She has paid a lesser amount in satisfaction of a greater amount and Rent a Tent does not appear to have received any benefit. Under the rule in Pinnel’s case the balance of the debt remains due i. e. ?700 as the agreement was supported by consideration. Rent a Tent should try to claim the balance of the money that is owed from Susie and she may seek to use the defence of Promissory Estoppel. Promissory estoppel can only be used as a defence to a cause of action. It can be used as both a shield and a sword. To be able to use the defence of promissory estoppel Susie should be advised that she must establish the following criteria:
(1) the promise was clear and definite; (2) the promisee justifiably relied on the promise; (3) the promisee’s reliance was substantial and of a definite character; and (4) enforcing the promise will serve the best interests of justice. On the basis of the criteria as set out above, Rent a Tent has agreed to enforce its strict legal rights, it has agreed to accept less. However, the promise was given freely by Rent a Tent, it was given reluctantly, believing that they had better accept this as they would be unlikely to receive any more.
However a promise by a creditor to accept a smaller amount in discharge of a larger amount is not binding and the creditor can still sue for the full amount of debt. Therefore it would be inequitable for Rent a Tent to go back on their promise. Susie would therefore not be able to successfully plead promissory Estoppel as a defence to a claim for the balance of the money which Rent a Tent say are due. Rent a Tent reluctantly agreed to accept the ? 1800 under duress under the impression they would receive no more. They didn’t intend for it to become a binding promise.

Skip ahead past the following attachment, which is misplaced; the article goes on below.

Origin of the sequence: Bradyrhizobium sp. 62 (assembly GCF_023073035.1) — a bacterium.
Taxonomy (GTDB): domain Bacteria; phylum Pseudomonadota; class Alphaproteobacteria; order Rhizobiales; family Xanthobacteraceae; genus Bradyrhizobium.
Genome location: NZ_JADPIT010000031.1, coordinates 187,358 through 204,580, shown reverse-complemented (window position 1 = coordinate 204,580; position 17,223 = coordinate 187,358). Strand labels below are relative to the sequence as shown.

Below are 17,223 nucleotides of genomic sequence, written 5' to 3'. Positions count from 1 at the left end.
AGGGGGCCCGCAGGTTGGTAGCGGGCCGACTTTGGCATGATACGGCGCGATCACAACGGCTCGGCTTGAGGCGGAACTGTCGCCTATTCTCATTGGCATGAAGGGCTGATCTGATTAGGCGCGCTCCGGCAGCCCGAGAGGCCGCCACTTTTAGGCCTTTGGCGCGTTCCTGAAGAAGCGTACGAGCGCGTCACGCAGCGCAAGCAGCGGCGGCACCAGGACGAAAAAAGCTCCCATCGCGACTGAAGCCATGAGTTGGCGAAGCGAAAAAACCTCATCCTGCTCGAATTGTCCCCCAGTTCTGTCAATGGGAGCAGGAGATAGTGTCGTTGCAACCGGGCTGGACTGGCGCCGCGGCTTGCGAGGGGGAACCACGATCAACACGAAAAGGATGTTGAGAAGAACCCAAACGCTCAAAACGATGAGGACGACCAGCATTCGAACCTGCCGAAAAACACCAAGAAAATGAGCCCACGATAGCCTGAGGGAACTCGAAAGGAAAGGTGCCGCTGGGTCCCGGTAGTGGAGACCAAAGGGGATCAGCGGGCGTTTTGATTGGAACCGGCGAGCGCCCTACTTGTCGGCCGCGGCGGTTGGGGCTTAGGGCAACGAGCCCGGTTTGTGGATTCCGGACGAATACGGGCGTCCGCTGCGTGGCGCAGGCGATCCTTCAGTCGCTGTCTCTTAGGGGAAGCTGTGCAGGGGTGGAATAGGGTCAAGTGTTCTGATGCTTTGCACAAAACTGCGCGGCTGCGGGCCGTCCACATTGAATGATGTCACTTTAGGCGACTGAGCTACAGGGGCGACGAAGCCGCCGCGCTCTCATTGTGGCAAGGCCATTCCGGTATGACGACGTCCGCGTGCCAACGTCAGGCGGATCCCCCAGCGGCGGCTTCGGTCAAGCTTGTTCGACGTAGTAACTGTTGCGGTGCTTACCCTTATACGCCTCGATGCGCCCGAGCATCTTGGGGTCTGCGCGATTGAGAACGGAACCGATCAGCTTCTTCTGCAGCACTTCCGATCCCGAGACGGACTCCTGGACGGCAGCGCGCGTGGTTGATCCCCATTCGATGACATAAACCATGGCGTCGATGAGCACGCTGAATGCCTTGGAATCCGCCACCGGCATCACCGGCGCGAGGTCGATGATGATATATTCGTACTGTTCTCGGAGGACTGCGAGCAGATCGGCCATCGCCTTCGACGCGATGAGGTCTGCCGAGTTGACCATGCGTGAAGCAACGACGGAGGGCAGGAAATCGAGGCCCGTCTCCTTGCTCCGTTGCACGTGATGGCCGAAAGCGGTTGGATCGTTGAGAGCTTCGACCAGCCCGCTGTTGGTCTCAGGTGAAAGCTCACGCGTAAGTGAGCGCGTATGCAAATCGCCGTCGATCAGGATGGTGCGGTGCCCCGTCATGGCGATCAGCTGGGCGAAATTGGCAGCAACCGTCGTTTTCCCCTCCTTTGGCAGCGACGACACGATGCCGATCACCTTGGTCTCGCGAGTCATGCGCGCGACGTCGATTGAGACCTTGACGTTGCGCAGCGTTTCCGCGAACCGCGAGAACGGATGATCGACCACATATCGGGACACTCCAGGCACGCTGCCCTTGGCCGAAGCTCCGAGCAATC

The advice to Susie therefore is that Rent a Tent will be able to claim the balance of the monies due, i. e. ?700. In relation to Billy, he owes Susie ? 350. Billy agreed to perform in return for not having to pay the ? 350. Susie should be advised whether this is a binding contract supported by consideration ‘The general rule is that an executory agreement, by which the plaintiff agrees to do something on the terms that the defendant agrees to do something else, may be enforced if what the plaintiff has agreed to do is either for the benefit of the defendant or to the trouble or prejudice of the plaintiff.
’ Billy owes a debt to Susie and under the rule in Williams and Roffey an agreement to pay a debt is not binding as there is sufficient consideration. If a debt is being paid later, at a differing time or place, or form at the request of the debtor this can be consideration Here Susie is requesting Billy to repay his debt in a differing form and to perform for the evening. Valuable consideration means that what is offered in exchange for a promise must have an economic value but that the value of the promise does not have to be equal.
Sir Frederick Pollock stated “An act or forbearance of one party, or the promise thereof, is the price for which the promise of the other is bought, and the promise thus given for value is enforceable. ” This means that although the cost of Billy’s performance would of cost less, the promise of his performance is of equal value. It does not matter that Billy would only have charged ? 100, whereas he owes Susie ? 350, as consideration must be something of value.
——————————————– [ 1 ]. R Taylor and D Taylor, Contract Law Directions (3rd edition, Oxford 2012) [ 2 ]. Currie v Misa (1875) LR 10 Ex 153. [ 3 ]. North Ocean Shipping v Hyundai Construction (The Atlantic Baron)  QB 705 [ 4 ]. R Taylor and D Taylor, Contract Law Directions (3rd edition, Oxford 2012) [ 5 ]. R Taylor and D Taylor, Contract Law Directions (3rd edition, Oxford 2012) [ 6 ]. Stilk v Myrick(1809) Camp 317 [ 7 ]. Stilk v Myrick(1809) Camp 317 [ 8 ].
Williams v Roffey Bros & Nicholls(Contractors) Ltd  1 All ER 512 [ 9 ]. Denning LJ in Ward v Byham  1 WLR 496 [ 10 ]. Stilk v Myrick (1809) Camp 317 [ 11 ]. Pinnel’s case (1602) 5 Co. Rep. 117a [ 12 ]. Central London Property Trust Ltd v High Trees Ltd  KB 130 [ 13 ]. Combe v Combe  2 KB 215 [ 14 ]. R Taylor and D Taylor, Contract Law Directions (3rd edition, Oxford 2012) [ 15 ]. D & C Builders v Rees  2 WLR 28 [ 16 ]. Bolton v Madden (1873) LR 9 QB 55 [ 17 ]. Dunlop v Selfridge Ltd  AC 847.